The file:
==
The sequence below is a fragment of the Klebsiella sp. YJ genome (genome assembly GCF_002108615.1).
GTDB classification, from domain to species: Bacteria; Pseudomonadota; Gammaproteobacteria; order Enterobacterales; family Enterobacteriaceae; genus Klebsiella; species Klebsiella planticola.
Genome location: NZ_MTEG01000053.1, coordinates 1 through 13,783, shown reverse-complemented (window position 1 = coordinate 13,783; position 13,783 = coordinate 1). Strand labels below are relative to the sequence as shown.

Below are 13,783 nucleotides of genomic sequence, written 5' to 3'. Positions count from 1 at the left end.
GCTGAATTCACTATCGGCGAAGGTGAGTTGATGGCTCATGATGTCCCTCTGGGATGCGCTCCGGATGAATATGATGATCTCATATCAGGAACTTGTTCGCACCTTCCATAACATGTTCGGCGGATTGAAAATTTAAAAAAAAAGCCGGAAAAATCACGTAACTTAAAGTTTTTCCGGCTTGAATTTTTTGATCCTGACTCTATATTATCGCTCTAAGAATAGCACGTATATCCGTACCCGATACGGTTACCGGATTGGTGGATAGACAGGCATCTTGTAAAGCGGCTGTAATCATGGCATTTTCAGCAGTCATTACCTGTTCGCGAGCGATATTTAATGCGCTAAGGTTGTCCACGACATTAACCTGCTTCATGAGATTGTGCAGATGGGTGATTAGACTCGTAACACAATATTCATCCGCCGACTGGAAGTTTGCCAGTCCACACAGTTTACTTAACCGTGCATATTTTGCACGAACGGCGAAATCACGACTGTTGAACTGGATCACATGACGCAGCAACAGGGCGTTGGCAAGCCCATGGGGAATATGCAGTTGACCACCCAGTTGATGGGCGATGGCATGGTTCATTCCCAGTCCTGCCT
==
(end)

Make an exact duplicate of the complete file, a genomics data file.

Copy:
The sequence below is a fragment of the Klebsiella sp. YJ genome (genome assembly GCF_002108615.1).
GTDB classification, from domain to species: Bacteria; Pseudomonadota; Gammaproteobacteria; order Enterobacterales; family Enterobacteriaceae; genus Klebsiella; species Klebsiella planticola.
Genome location: NZ_MTEG01000053.1, coordinates 1 through 13,783, shown reverse-complemented (window position 1 = coordinate 13,783; position 13,783 = coordinate 1). Strand labels below are relative to the sequence as shown.

Below are 13,783 nucleotides of genomic sequence, written 5' to 3'. Positions count from 1 at the left end.
GCTGAATTCACTATCGGCGAAGGTGAGTTGATGGCTCATGATGTCCCTCTGGGATGCGCTCCGGATGAATATGATGATCTCATATCAGGAACTTGTTCGCACCTTCCATAACATGTTCGGCGGATTGAAAATTTAAAAAAAAAGCCGGAAAAATCACGTAACTTAAAGTTTTTCCGGCTTGAATTTTTTGATCCTGACTCTATATTATCGCTCTAAGAATAGCACGTATATCCGTACCCGATACGGTTACCGGATTGGTGGATAGACAGGCATCTTGTAAAGCGGCTGTAATCATGGCATTTTCAGCAGTCATTACCTGTTCGCGAGCGATATTTAATGCGCTAAGGTTGTCCACGACATTAACCTGCTTCATGAGATTGTGCAGATGGGTGATTAGACTCGTAACACAATATTCATCCGCCGACTGGAAGTTTGCCAGTCCACACAGTTTACTTAACCGTGCATATTTTGCACGAACGGCGAAATCACGACTGTTGAACTGGATCACATGACGCAGCAACAGGGCGTTGGCAAGCCCATGGGGAATATGCAGTTGACCACCCAGTTGATGGGCGATGGCATGGTTCATTCCCAGTCCTGCCT